Class 6: Toxic Substances – This class includes materials that are poisonous or capable of causing severe health hazards. These materials can cause harm or death when exposed to humans, animals, or the environment. Examples include pesticides, cyanide, arsenic, and biological materials such as viruses or bacteria.

Class 7: Radioactive Materials – This class includes materials that emit ionizing radiation and can be harmful to human health, living beings, organic matter, and the environment. They require specialized handling during transportation. Examples include uranium, plutonium, and medical isotopes.

Class 8: Corrosive Substances – This class includes materials that can cause severe damage to living tissue or other materials they come in contact with, including living tissue. Examples include sulphuric acid, lye, strong acids and bases.

Class 9: Miscellaneous Dangerous Goods – This class includes materials that do not fit into any of the other classes but still pose a risk during transportation. Examples include lithium batteries, dry ice, and asbestos.

By understanding the different classes of dangerous goods and their corresponding placards, personnel can quickly identify the hazards involved in transporting materials and take appropriate safety measures. This knowledge is crucial for ensuring the safe handling, storage, and transport of dangerous goods.

Dr. Elizabeth Dawson, a hazardous material specialist, emphasizes, “Each label and placard is meticulously designed to convey risks. From the flammability of liquids in Class 3 to the biohazards in Class 6, clear communication can significantly mitigate accidents.”

Learn more about the different classes of dangerous goods

Future Trends in Placarding and Labeling Technology

Emerging technologies such as QR codes and RFID tags offer exciting possibilities for the future of labeling and placarding. These innovations promise to make information more accessible and dynamic, potentially transforming how risks are communicated in the transport of dangerous goods. For instance, QR codes on labels can provide real-time tracking of shipments and instant access to safety data sheets for emergency responders.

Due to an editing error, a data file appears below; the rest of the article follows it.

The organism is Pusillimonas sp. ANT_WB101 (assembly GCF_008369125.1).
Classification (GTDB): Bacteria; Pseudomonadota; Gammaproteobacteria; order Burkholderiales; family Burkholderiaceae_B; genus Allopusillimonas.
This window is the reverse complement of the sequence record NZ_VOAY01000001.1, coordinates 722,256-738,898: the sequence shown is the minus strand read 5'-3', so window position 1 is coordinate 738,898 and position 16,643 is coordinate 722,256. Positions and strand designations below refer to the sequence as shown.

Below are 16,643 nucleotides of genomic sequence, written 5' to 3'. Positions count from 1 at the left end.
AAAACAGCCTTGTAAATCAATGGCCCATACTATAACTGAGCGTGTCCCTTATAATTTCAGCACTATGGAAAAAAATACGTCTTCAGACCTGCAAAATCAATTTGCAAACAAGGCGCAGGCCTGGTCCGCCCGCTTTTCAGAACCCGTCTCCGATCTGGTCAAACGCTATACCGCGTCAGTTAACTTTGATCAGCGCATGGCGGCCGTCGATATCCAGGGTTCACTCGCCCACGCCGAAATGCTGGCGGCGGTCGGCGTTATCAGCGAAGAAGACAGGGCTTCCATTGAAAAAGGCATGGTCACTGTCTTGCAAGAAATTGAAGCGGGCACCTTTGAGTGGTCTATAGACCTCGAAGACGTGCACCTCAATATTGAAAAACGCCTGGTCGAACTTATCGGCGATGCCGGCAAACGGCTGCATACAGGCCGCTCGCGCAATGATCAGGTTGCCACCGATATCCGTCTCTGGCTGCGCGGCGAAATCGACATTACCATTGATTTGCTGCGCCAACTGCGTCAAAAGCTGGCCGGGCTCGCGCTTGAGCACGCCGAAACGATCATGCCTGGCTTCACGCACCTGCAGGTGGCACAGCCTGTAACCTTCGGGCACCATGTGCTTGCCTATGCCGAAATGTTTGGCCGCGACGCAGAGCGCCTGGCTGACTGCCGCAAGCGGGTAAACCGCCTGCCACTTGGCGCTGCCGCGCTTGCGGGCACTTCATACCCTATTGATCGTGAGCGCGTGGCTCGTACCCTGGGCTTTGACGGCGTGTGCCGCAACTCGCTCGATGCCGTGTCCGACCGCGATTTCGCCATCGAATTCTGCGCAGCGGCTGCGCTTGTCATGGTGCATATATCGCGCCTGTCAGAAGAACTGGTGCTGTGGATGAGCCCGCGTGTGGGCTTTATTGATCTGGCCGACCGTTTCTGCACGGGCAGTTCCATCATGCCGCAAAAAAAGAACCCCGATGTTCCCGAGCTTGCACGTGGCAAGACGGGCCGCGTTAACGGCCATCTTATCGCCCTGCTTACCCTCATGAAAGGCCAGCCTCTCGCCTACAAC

Nutech TMS recently launched a mobile application, Nutech TDG, previously mentioned, designed to assist truck drivers in correctly placarding trucks according to Canadian regulations. This innovative tool enables fleet managers, compliance officers, and safety managers to guarantee adherence to safety standards when transporting hazardous materials. It enhances efficiency, minimizes driver confusion, and ensures the secure handling of dangerous goods.


The transport of dangerous goods is a critical yet risky aspect of the logistics industry. By understanding and implementing proper labeling and placarding practices, companies can ensure the safety of their operations and compliance with global standards.

“We are at a pivotal moment where adopting best practices isn’t just about compliance; it’s about commitment to safety,” concludes Whittaker. In this spirit, logistics professionals, compliance managers, and all stakeholders are encouraged to continually seek knowledge, share insights, and adopt the latest safety measures in dangerous goods transport.

Remember, when it comes to dangerous goods transport, the stakes are high, and the margin for error is slim. By prioritizing safety and compliance through accurate placarding and labeling, we can protect lives, assets, and the environment.

If you’re a logistics professional looking to stay ahead in the industry, follow us on LinkedIn, Facebook, or Instagram. Together, we can create a safer and more compliant transport of dangerous goods.